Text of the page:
by Michelle Griep
Shimmering heat waves hovered inches above the asphalt, lending the horizon a life all its own. Temperature and anticipation sent sweaty rivulets trickling down my back. A thumb’s up signaled my turn to go. I rolled on the throttle, fully open, the crescendo of the engine peaking before kicking it up into second gear. Again, I allowed the power to build, to accelerate to its max, a frenzy of RPM’s begging to be released, and then… SLAM on the brakes, rear wheel lock-up skidding a black snake of a path on the road.
“Excellent Michelle,” came the instructor’s words of encouragement over the whine of the motor. Yes. I was a whiz at skidding.
Sound like fun? It didn’t start out that way. After eighteen years of my husband’s coaxing, I signed up to take a Motorcycle Safety Foundation (MSF) training class. Mid- life crisis? Perhaps. Semi-psychotic from the past decade of raising four children? Absolutely.
My three days of training began on a Friday evening with four solid hours of intense lecture. I’d never been on a motorcycle before and it sounded like a lot to remember. I went home that night with my head spinning.
Saturday morning started bright and early at 7:45 a.m. While most women I knew were lounging about with large mugs of Java, there I stood amidst eleven towering men. We met our drill instructors, Hans (a delightful encourager with a slightly detectable German accent) and Jim (think Clint Eastwood and you’ll have him pegged).
The bikes lined the edge of the parking lot, ready for the choosing. By default, I ended up with a Honda, narrowly avoiding a trampling by the stampede of men. It was a bit on the tall side for my comfort; my feet reached the ground, barely.
We began by walking the bike from one end of the parking lot to the other. On return, we tried a straddle-walk. However, in my case, it resembled a tippy-toe walk. A wobbly tippy-toe walk.
The next step was to partner-up and push your buddy on his bike to the other side and back, then switch. How hard could this be? A walk in the park for the two hundred fifty pound side of beef that propelled me. Who’d have thought I’d ever use labor breathing again in my life, but as I nearly burst a blood vessel on the return route, that ‘hee-ing’ and ‘haw-ing’ sure came in handy.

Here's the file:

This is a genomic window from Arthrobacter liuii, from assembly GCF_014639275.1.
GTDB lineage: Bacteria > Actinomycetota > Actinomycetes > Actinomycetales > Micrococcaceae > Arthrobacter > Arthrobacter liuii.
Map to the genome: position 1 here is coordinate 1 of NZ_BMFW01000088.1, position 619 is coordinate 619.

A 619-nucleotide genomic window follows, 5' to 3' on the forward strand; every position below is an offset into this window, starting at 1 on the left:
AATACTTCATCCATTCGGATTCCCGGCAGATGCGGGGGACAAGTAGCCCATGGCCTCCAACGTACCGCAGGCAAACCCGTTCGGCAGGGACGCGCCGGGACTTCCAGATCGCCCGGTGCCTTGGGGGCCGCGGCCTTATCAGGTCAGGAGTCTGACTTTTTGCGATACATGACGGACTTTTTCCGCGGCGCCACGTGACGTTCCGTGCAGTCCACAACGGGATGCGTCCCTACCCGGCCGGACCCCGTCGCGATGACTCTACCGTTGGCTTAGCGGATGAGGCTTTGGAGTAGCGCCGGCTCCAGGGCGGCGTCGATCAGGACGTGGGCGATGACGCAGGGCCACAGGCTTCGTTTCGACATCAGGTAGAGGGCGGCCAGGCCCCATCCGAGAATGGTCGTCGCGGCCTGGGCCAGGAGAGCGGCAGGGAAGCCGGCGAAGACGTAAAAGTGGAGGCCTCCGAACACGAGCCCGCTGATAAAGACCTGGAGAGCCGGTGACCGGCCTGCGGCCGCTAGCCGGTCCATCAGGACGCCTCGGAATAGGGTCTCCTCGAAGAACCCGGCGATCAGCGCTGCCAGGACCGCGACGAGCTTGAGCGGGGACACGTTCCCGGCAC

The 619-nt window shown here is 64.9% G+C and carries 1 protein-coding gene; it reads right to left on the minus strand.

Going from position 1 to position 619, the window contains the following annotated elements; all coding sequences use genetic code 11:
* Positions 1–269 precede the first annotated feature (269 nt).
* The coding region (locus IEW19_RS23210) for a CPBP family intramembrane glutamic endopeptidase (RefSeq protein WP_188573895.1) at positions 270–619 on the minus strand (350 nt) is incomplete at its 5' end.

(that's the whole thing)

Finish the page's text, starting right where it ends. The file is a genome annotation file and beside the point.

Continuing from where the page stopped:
Successfully completing the preliminaries, we received the go-ahead to rev up our engines and take them for a spin. Thankfully, no one took that literally. We each made it across the pavement without the need for paramedics.
Break time brought a welcome relief from my racing heart. I’d made it this far without tipping over or crashing into anyone. I’d actually only ridden the bike for an accumulated 2.5 minutes, but I felt exhilarated. I could conquer the world. Or so 1 thought.
We spent the rest of the day learning safety skills. After six hours of bike time, we headed back to the classroom for two more hours of instruction. My aching arms and pounding head kept me from understanding our topic – the joy of motorcycling. By the end of class, my head and my body were spinning.
Sunday morning. Dragging my limp body out of bed, the thought crossed my mind that I could simply quit. I was certain God wouldn’t mind if I went to church instead of eight grueling hours of drills on a steaming parking lot. God wouldn’t mind at all, but my husband would.
An amazing thing happened when I once more straddled that bike and took off. Much to my surprise, I felt comfortable. I felt in control. I felt… joy! I didn’t dread the next exercise and I started to relax. Swerving, stopping, precision figure eights… I liked them! I even earned my nickname, the Skid Monster.
After finishing the course that evening, I left with a certificate allowing me to get my license. Hans and Jim successfully taught me to safely ride a motorcycle, no minor accomplishment on their part. My self-esteem increased and I even postponed my mid-life crisis.
I’m now an enthusiastic supporter of MSF training classes. Learning new skills and sharpening existing abilities are sure to take your mind off hot flashes and hormone replacement therapy. Unless you try the full weekend for yourself, you will have no idea of its benefits. Sometimes stretching your limits beyond your comfort zone can be a valuable experience.